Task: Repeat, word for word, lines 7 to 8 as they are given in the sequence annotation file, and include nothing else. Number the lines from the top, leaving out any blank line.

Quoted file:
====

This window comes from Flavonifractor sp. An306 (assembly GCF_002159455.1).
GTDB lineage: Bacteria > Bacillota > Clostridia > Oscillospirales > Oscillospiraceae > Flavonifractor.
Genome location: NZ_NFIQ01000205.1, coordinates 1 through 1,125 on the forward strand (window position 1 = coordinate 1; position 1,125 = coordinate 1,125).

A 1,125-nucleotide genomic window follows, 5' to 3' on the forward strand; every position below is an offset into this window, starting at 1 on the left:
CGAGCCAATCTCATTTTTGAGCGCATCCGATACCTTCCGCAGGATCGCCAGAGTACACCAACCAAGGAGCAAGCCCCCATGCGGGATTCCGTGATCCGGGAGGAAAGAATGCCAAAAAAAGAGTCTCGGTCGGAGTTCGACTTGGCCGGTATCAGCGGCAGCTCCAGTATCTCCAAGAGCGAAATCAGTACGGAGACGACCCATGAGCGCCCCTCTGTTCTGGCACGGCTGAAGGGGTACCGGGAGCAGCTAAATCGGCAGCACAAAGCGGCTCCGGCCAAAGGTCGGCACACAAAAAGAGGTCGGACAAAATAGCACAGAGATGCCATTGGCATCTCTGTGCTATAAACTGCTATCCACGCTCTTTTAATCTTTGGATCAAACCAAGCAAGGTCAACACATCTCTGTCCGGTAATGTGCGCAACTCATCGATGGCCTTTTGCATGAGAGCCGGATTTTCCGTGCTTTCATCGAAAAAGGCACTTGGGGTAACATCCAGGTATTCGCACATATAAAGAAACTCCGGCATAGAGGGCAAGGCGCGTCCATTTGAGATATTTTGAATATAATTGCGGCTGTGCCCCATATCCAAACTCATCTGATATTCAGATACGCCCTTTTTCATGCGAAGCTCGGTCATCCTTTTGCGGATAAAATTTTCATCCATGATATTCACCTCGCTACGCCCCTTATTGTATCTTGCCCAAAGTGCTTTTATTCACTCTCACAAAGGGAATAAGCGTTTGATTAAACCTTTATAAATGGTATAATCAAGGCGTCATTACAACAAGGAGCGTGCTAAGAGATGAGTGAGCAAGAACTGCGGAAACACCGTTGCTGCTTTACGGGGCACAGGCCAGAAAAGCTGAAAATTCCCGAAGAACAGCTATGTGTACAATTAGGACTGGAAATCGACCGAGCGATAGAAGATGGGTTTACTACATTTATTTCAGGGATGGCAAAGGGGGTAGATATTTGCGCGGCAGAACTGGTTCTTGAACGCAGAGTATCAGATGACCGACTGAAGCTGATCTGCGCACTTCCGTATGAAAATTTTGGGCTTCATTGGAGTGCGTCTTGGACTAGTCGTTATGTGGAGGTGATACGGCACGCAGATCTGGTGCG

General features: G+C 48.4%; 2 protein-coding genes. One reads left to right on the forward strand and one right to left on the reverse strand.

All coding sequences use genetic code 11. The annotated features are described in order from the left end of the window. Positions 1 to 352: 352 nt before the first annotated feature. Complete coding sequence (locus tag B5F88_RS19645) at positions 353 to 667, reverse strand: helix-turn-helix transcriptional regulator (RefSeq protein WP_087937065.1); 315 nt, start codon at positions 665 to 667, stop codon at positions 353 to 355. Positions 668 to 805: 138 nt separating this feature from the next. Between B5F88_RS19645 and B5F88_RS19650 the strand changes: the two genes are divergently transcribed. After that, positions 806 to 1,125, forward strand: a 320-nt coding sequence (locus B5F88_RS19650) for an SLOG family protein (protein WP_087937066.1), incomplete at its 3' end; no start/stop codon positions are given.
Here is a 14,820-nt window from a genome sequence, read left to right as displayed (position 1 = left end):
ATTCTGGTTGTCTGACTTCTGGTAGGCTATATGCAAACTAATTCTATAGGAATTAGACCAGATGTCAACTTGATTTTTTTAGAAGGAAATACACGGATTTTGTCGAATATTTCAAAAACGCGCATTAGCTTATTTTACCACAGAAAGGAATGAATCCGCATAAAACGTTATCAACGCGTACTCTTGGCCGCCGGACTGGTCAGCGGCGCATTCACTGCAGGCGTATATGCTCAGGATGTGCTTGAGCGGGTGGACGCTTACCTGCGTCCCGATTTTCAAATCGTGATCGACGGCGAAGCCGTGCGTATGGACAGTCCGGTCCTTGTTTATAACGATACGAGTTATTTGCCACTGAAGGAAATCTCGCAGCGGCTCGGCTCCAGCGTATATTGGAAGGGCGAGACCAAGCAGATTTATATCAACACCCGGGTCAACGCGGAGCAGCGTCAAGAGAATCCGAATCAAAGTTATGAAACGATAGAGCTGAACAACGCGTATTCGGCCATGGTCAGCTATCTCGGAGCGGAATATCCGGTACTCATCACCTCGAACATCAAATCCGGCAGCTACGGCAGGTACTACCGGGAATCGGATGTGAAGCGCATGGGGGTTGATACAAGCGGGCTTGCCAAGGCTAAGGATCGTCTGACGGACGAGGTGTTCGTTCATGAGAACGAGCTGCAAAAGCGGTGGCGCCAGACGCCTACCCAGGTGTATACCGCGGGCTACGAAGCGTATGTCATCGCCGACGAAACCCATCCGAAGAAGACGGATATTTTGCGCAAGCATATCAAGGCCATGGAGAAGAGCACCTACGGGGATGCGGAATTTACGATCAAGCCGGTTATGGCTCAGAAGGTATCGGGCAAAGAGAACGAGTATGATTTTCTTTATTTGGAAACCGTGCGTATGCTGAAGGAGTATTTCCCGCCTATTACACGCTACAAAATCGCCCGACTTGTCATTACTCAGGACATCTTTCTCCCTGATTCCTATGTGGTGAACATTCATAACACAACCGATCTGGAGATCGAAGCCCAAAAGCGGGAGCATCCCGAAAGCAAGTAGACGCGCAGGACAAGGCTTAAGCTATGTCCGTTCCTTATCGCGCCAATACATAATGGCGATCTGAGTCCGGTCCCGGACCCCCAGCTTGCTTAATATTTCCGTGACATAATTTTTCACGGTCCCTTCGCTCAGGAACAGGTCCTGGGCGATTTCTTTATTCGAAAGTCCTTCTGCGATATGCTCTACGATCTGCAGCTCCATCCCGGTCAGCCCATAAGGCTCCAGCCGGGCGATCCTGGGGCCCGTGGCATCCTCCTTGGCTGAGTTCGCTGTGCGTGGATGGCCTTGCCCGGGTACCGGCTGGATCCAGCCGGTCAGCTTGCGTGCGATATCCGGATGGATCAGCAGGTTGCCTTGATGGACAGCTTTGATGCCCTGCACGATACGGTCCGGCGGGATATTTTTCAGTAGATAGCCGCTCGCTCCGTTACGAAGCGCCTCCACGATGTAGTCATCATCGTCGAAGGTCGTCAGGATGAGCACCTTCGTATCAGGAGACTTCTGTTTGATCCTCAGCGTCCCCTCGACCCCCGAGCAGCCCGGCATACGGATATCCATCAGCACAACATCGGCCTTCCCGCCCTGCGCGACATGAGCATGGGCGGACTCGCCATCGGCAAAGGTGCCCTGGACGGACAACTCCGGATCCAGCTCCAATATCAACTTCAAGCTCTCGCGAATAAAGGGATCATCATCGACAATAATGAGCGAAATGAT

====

All coding sequences use genetic code 11. The annotated features are described in order from the left end of the window. Positions 1 to 352: 352 nt before the first annotated feature. Complete coding sequence (locus tag B5F88_RS19645) at positions 353 to 667, reverse strand: helix-turn-helix transcriptional regulator (RefSeq protein WP_087937065.1); 315 nt, start codon at positions 665 to 667, stop codon at positions 353 to 355. Positions 668 to 805: 138 nt separating this feature from the next. Between B5F88_RS19645 and B5F88_RS19650 the strand changes: the two genes are divergently transcribed. After that, positions 806 to 1,125, forward strand: a 320-nt coding sequence (locus B5F88_RS19650) for an SLOG family protein (protein WP_087937066.1), incomplete at its 3' end; no start/stop codon positions are given.
Here is a 14,820-nt window from a genome sequence, read left to right as displayed (position 1 = left end):